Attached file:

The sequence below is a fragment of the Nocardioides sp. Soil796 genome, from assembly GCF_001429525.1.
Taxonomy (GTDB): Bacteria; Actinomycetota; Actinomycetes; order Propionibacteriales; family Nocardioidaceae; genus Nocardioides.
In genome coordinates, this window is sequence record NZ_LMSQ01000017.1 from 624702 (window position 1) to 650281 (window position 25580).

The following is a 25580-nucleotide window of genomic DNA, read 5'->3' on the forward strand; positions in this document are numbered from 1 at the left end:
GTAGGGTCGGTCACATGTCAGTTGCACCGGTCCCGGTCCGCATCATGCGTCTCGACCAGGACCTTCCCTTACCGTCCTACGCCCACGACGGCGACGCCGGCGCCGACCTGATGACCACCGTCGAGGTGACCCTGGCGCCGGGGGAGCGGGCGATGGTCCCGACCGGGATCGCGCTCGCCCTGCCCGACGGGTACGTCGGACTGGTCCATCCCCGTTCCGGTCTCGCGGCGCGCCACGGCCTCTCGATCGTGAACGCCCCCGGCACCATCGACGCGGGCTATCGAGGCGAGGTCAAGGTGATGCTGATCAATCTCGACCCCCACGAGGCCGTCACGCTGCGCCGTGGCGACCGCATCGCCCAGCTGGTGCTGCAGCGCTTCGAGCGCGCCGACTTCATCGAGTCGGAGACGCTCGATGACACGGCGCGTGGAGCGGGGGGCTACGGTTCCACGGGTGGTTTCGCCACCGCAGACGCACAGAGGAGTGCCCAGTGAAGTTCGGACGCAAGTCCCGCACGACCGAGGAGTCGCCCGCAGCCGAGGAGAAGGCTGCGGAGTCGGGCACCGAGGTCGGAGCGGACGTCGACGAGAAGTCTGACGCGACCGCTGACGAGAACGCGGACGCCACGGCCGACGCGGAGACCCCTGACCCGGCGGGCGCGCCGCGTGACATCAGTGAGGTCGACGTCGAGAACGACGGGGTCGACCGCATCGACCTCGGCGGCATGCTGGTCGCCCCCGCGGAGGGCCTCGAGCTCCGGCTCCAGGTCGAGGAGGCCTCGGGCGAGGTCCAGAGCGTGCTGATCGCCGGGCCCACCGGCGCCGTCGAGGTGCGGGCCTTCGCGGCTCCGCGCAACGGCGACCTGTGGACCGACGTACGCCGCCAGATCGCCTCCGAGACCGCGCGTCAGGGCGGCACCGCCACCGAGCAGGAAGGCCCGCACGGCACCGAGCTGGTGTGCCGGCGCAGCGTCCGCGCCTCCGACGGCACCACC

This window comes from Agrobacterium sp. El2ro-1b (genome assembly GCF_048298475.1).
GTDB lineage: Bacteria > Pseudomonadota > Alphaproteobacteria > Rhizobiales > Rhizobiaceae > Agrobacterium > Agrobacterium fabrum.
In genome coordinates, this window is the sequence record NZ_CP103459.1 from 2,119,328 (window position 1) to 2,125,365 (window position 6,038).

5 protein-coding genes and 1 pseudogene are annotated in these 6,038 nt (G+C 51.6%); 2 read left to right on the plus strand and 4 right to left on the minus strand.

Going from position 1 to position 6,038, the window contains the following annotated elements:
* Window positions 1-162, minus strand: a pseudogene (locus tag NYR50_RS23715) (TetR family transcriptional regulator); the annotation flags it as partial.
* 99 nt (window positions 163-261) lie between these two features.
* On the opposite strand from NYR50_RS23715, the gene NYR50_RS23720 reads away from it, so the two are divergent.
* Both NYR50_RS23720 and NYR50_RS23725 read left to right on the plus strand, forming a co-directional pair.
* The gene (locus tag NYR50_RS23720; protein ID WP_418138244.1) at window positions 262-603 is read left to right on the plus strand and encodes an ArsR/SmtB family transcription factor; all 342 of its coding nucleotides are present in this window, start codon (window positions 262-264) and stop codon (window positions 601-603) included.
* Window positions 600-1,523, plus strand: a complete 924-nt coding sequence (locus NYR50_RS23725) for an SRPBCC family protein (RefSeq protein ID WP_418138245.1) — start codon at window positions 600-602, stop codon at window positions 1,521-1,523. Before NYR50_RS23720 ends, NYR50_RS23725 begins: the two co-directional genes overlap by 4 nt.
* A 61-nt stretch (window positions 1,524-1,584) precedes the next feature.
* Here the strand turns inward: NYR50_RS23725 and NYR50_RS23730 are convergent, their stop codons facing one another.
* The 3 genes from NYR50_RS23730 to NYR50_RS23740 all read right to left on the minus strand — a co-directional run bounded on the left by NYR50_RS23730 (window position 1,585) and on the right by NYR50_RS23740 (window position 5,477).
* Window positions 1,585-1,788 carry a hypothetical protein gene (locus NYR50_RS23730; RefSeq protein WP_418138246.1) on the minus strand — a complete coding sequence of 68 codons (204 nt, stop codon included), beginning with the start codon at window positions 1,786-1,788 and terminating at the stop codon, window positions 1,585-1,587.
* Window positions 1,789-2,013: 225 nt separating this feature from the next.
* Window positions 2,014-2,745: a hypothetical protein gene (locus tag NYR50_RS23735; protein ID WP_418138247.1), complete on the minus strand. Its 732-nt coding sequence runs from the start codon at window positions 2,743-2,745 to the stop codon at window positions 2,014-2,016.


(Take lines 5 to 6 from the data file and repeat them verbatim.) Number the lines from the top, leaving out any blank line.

GTAGGGTCGGTCACATGTCAGTTGCACCGGTCCCGGTCCGCATCATGCGTCTCGACCAGGACCTTCCCTTACCGTCCTACGCCCACGACGGCGACGCCGGCGCCGACCTGATGACCACCGTCGAGGTGACCCTGGCGCCGGGGGAGCGGGCGATGGTCCCGACCGGGATCGCGCTCGCCCTGCCCGACGGGTACGTCGGACTGGTCCATCCCCGTTCCGGTCTCGCGGCGCGCCACGGCCTCTCGATCGTGAACGCCCCCGGCACCATCGACGCGGGCTATCGAGGCGAGGTCAAGGTGATGCTGATCAATCTCGACCCCCACGAGGCCGTCACGCTGCGCCGTGGCGACCGCATCGCCCAGCTGGTGCTGCAGCGCTTCGAGCGCGCCGACTTCATCGAGTCGGAGACGCTCGATGACACGGCGCGTGGAGCGGGGGGCTACGGTTCCACGGGTGGTTTCGCCACCGCAGACGCACAGAGGAGTGCCCAGTGAAGTTCGGACGCAAGTCCCGCACGACCGAGGAGTCGCCCGCAGCCGAGGAGAAGGCTGCGGAGTCGGGCACCGAGGTCGGAGCGGACGTCGACGAGAAGTCTGACGCGACCGCTGACGAGAACGCGGACGCCACGGCCGACGCGGAGACCCCTGACCCGGCGGGCGCGCCGCGTGACATCAGTGAGGTCGACGTCGAGAACGACGGGGTCGACCGCATCGACCTCGGCGGCATGCTGGTCGCCCCCGCGGAGGGCCTCGAGCTCCGGCTCCAGGTCGAGGAGGCCTCGGGCGAGGTCCAGAGCGTGCTGATCGCCGGGCCCACCGGCGCCGTCGAGGTGCGGGCCTTCGCGGCTCCGCGCAACGGCGACCTGTGGACCGACGTACGCCGCCAGATCGCCTCCGAGACCGCGCGTCAGGGCGGCACCGCCACCGAGCAGGAAGGCCCGCACGGCACCGAGCTGGTGTGCCGGCGCAGCGTCCGCGCCTCCGACGGCACCACC

This window comes from Agrobacterium sp. El2ro-1b (genome assembly GCF_048298475.1).